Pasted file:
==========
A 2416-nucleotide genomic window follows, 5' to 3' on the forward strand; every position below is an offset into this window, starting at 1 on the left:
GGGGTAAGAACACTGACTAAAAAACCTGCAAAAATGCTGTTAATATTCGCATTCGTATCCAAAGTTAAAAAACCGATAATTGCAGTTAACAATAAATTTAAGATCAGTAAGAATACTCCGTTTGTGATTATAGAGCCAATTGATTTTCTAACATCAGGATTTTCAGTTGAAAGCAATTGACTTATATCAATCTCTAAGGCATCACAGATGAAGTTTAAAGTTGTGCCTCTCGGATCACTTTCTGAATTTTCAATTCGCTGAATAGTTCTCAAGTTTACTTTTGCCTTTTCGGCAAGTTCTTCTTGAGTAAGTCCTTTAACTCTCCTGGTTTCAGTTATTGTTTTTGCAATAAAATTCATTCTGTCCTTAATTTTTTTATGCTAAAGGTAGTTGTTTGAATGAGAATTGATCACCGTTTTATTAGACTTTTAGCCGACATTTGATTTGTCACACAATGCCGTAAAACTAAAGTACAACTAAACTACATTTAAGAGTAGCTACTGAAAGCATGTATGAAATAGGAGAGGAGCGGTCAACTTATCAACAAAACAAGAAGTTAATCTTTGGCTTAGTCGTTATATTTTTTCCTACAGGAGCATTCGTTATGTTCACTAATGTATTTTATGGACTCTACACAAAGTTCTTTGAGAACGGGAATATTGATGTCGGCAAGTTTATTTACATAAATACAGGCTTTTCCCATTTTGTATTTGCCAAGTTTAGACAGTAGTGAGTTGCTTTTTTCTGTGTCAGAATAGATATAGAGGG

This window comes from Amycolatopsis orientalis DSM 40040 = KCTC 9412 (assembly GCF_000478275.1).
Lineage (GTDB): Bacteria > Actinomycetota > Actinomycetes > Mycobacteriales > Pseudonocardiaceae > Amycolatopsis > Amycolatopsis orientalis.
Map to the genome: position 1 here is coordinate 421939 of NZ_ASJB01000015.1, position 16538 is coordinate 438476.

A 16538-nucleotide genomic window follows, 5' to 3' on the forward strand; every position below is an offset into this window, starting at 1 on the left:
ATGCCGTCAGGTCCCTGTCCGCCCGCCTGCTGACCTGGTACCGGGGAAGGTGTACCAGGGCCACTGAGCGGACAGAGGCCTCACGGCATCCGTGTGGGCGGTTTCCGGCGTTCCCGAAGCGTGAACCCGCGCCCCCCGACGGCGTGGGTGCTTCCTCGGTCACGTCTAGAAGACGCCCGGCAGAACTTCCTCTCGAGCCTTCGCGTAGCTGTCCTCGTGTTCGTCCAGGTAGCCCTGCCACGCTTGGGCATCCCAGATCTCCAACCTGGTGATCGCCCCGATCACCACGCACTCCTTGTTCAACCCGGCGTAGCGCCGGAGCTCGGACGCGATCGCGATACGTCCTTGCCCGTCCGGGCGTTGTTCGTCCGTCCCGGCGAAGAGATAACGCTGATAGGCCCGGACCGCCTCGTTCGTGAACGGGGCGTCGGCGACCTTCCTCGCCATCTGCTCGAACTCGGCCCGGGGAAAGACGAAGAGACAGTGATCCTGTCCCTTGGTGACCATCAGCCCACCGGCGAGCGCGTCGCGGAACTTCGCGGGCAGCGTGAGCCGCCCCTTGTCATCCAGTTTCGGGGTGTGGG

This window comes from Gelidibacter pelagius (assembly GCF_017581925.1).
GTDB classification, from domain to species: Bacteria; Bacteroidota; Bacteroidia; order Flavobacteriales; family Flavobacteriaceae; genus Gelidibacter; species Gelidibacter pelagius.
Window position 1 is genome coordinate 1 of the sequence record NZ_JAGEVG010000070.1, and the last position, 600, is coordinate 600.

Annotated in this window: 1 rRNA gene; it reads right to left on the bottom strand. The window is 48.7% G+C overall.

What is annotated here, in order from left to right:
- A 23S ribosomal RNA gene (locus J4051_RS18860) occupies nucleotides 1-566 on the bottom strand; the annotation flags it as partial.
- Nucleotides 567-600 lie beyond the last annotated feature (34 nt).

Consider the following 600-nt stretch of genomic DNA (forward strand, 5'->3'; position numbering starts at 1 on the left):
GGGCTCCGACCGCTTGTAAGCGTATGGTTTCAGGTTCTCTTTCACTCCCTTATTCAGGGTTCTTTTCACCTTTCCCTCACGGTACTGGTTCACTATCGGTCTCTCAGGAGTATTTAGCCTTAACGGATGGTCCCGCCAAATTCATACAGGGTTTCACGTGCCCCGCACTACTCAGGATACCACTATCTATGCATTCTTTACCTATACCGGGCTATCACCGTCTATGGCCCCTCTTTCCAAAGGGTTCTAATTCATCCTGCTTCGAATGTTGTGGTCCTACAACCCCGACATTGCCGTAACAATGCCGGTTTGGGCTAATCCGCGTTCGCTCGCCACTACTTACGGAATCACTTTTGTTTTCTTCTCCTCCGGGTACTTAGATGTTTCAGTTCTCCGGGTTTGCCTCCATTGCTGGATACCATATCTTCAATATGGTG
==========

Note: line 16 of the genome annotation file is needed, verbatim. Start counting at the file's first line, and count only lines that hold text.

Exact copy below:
GGGCTCCGACCGCTTGTAAGCGTATGGTTTCAGGTTCTCTTTCACTCCCTTATTCAGGGTTCTTTTCACCTTTCCCTCACGGTACTGGTTCACTATCGGTCTCTCAGGAGTATTTAGCCTTAACGGATGGTCCCGCCAAATTCATACAGGGTTTCACGTGCCCCGCACTACTCAGGATACCACTATCTATGCATTCTTTACCTATACCGGGCTATCACCGTCTATGGCCCCTCTTTCCAAAGGGTTCTAATTCATCCTGCTTCGAATGTTGTGGTCCTACAACCCCGACATTGCCGTAACAATGCCGGTTTGGGCTAATCCGCGTTCGCTCGCCACTACTTACGGAATCACTTTTGTTTTCTTCTCCTCCGGGTACTTAGATGTTTCAGTTCTCCGGGTTTGCCTCCATTGCTGGATACCATATCTTCAATATGGTG